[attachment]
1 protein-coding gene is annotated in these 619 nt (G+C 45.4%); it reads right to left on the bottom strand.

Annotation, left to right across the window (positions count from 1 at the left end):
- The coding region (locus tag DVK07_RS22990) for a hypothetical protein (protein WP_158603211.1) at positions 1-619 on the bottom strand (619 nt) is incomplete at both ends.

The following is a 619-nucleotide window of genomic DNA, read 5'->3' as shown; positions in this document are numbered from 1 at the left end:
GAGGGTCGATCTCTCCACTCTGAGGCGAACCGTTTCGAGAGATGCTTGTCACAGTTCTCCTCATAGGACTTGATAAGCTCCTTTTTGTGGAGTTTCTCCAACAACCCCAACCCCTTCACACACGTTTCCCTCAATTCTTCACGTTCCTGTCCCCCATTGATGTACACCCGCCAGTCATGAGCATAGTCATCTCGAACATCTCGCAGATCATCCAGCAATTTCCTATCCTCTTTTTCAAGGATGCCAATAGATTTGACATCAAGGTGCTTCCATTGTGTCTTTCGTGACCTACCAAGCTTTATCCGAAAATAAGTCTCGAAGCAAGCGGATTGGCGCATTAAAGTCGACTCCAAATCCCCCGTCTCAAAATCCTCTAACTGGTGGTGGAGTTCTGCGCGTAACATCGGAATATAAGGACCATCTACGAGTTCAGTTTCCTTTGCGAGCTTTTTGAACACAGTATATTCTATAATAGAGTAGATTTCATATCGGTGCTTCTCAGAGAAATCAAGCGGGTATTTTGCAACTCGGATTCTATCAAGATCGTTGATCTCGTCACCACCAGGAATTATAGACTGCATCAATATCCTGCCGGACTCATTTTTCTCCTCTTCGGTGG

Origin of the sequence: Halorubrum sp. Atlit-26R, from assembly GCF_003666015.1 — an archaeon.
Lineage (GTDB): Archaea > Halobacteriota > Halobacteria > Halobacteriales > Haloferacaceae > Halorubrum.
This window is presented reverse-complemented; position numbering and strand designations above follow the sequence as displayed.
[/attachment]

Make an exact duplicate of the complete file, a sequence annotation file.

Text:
1 protein-coding gene is annotated in these 619 nt (G+C 45.4%); it reads right to left on the bottom strand.

Annotation, left to right across the window (positions count from 1 at the left end):
- The coding region (locus tag DVK07_RS22990) for a hypothetical protein (protein WP_158603211.1) at positions 1-619 on the bottom strand (619 nt) is incomplete at both ends.

The following is a 619-nucleotide window of genomic DNA, read 5'->3' as shown; positions in this document are numbered from 1 at the left end:
GAGGGTCGATCTCTCCACTCTGAGGCGAACCGTTTCGAGAGATGCTTGTCACAGTTCTCCTCATAGGACTTGATAAGCTCCTTTTTGTGGAGTTTCTCCAACAACCCCAACCCCTTCACACACGTTTCCCTCAATTCTTCACGTTCCTGTCCCCCATTGATGTACACCCGCCAGTCATGAGCATAGTCATCTCGAACATCTCGCAGATCATCCAGCAATTTCCTATCCTCTTTTTCAAGGATGCCAATAGATTTGACATCAAGGTGCTTCCATTGTGTCTTTCGTGACCTACCAAGCTTTATCCGAAAATAAGTCTCGAAGCAAGCGGATTGGCGCATTAAAGTCGACTCCAAATCCCCCGTCTCAAAATCCTCTAACTGGTGGTGGAGTTCTGCGCGTAACATCGGAATATAAGGACCATCTACGAGTTCAGTTTCCTTTGCGAGCTTTTTGAACACAGTATATTCTATAATAGAGTAGATTTCATATCGGTGCTTCTCAGAGAAATCAAGCGGGTATTTTGCAACTCGGATTCTATCAAGATCGTTGATCTCGTCACCACCAGGAATTATAGACTGCATCAATATCCTGCCGGACTCATTTTTCTCCTCTTCGGTGG

Origin of the sequence: Halorubrum sp. Atlit-26R, from assembly GCF_003666015.1 — an archaeon.
Lineage (GTDB): Archaea > Halobacteriota > Halobacteria > Halobacteriales > Haloferacaceae > Halorubrum.
This window is presented reverse-complemented; position numbering and strand designations above follow the sequence as displayed.